The trachea may be injured by trauma such as in a vehicle accident, or intentionally by another wilfully inflicting damage for example as practiced in some martial arts. [16]


Tracheal intubation refers to the insertion of a tube down the trachea. [17] This procedure is commonly performed during surgery, in order to ensure a person receives enough oxygen when sedated. The catheter is connected to a machine that monitors the airflow, oxygenation and several other metrics. This is often one of the responsibilities of an anaesthetist during surgery.

In an emergency, or when tracheal intubation is deemed impossible, a tracheotomy is often performed to insert a tube for ventilation, usually when needed for particular types of surgery to be carried out so that the airway can be kept open. The provision of the opening via a tracheotomy is called a tracheostomy. [18] Another method procedure can be carried, in an emergency situation, and this is a cricothyrotomy. [19]

Congenital disorders

Tracheal diverticulum as seen on axial CT imaging Tracheal diverticulum.png
Tracheal diverticulum as seen on axial CT imaging

Tracheal agenesis [20] is a rare birth defect in which the trachea fails to develop. The defect is usually fatal though sometimes surgical intervention has been successful.

A tracheoesophageal fistula is a congenital defect in which the trachea and esophagus are abnormally connected (a fistula ). This is because of abnormalities in the separation between the trachea and oesophagus during development. [6] This occurs in approximately 1 in 3,000 births, and the most common abnormalities is a separation of the upper and lower ends of the oesophagus, with the upper end finishing in a closed pouch. [6] Other abnormalities may be associated with this, including cardiac abnormalities, or VACTERL syndrome. [6] Such fistulas may be detected before a baby is born because of excess amniotic fluid; after birth, they are often associated with pneumonitis and pneumonia because of aspiration of food contents. [6] Congenital fistulas are often treated by surgical repair. [12] In adults, fistulas may occur because of erosion into the trachea from nearby malignant tumours, which erode into both the trachea and the oesophagus. Initially, these often result in coughing from swallowed contents of the oesophagus that are aspirated through the trachea, often progressing to fatal pneumonia; there is rarely a curative treatment. [12] A tracheo-oesophageal puncture is a surgically created hole between the trachea and the esophagus in a person who has had their larynx removed. Air travels upwards from the surgical connection to the upper oesophagus and the pharynx, creating vibrations that create sound that can be used for speech. The purpose of the puncture is to restore a person's ability to speak after the vocal cords have been removed. [21]

Sometimes as an anatomical variation one or more of the tracheal rings are formed as complete rings, rather than horseshoe shaped rings. These O rings are smaller than the normal C-shaped rings and can cause narrowing ( stenosis ) of the trachea, resulting in breathing difficulties. An operation called a slide tracheoplasty can open up the rings and rejoin them as wider rings, shortening the length of the trachea. [22] Slide tracheoplasty is said to be the best option in treating tracheal stenosis. [23]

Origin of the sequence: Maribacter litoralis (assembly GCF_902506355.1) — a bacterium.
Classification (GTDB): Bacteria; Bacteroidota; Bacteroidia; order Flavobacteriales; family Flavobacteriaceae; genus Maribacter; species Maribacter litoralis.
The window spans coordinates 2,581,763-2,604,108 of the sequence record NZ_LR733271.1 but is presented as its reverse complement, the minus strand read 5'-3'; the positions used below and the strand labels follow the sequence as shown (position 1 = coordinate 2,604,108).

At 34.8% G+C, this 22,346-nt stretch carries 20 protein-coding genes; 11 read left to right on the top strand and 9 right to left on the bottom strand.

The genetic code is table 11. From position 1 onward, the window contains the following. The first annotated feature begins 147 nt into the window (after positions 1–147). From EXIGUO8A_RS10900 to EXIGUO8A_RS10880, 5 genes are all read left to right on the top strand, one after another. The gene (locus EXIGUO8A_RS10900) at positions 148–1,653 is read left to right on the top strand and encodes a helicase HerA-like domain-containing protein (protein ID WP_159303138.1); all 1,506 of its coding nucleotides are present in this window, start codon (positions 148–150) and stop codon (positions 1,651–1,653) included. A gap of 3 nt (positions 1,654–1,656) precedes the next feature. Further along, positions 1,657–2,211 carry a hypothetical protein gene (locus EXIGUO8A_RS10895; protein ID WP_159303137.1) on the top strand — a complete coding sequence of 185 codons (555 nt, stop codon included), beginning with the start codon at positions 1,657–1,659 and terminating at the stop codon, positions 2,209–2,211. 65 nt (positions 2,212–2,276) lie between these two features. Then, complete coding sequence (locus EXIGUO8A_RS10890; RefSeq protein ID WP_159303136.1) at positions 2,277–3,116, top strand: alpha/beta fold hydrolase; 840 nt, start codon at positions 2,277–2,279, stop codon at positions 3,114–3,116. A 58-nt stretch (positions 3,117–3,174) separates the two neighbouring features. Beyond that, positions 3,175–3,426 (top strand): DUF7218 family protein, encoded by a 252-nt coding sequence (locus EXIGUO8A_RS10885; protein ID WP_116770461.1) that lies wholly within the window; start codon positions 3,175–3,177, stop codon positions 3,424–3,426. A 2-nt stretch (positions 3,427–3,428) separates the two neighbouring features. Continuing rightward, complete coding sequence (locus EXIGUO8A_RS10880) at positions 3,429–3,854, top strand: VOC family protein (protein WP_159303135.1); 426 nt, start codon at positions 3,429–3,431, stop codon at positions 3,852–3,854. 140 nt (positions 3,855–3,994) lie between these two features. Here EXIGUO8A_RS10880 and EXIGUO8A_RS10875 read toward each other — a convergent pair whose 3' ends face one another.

Mounier-Kuhn syndrome is a rare congenital disorder of an abnormally enlarged trachea, characterised by absent elastic fibres, smooth muscle thinning, and a tendency to get recurrent respiratory tract infections. [24]


From 2008, operations have experimentally replaced tracheas, with those grown from stem cells, or with synthetic substitutes, however this is regarded as experimental and there is no standardised method. [25] Difficulties with ensuring adequate blood supply to the replaced trachea is considered a major challenge to any replacement. Additionally, no evidence has been found to support the placement of stem cells taken from bone marrow on the trachea as a way of stimulating tissue regeneration, and such a method remains hypothetical. [25]

In January 2021, surgeons at Mount Sinai Hospital in New York performed the first complete trachea transplantation. The 18-hour procedure included harvesting a trachea from a donor and implanting it in the patient, connecting numerous veins and arteries to provide sufficient blood flow to the organ. [26]

Other animals

Allowing for variations in the length of the neck, the trachea in other mammals is, in general, similar to that in humans. Generally, it is also similar to the reptilian trachea. [27]


In birds, the trachea runs from the pharynx to the syrinx, from which the primary bronchi diverge. Swans have an unusually elongated trachea, part of which is coiled beneath the sternum; this may act as a resonator to amplify sound. In some birds, the tracheal rings are complete, and may even be ossified. [27]

In amphibians, the trachea is normally extremely short, and leads directly into the lungs, without clear primary bronchi. A longer trachea is, however, found in some long-necked salamanders, and in caecilians. While there are irregular cartilagenous nodules on the amphibian trachea, these do not form the rings found in amniotes. [27]

The only vertebrates to have lungs, but no trachea, are the lungfish and the Polypterus , in which the lungs arise directly from the pharynx. [27]


Tracheal system of dissected cockroach. The largest tracheae run across the width of the body of the cockroach and are horizontal in this image. Scale bar, 2 mm. Tracheal system of dissected cockroach.tif
Tracheal system of dissected cockroach. The largest tracheae run across the width of the body of the cockroach and are horizontal in this image. Scale bar, 2 mm.
The tracheal system branches into progressively smaller tubes, here supplying the crop of the cockroach. Scale bar, 2 mm. Cockroach tracheae supplying crop.tiff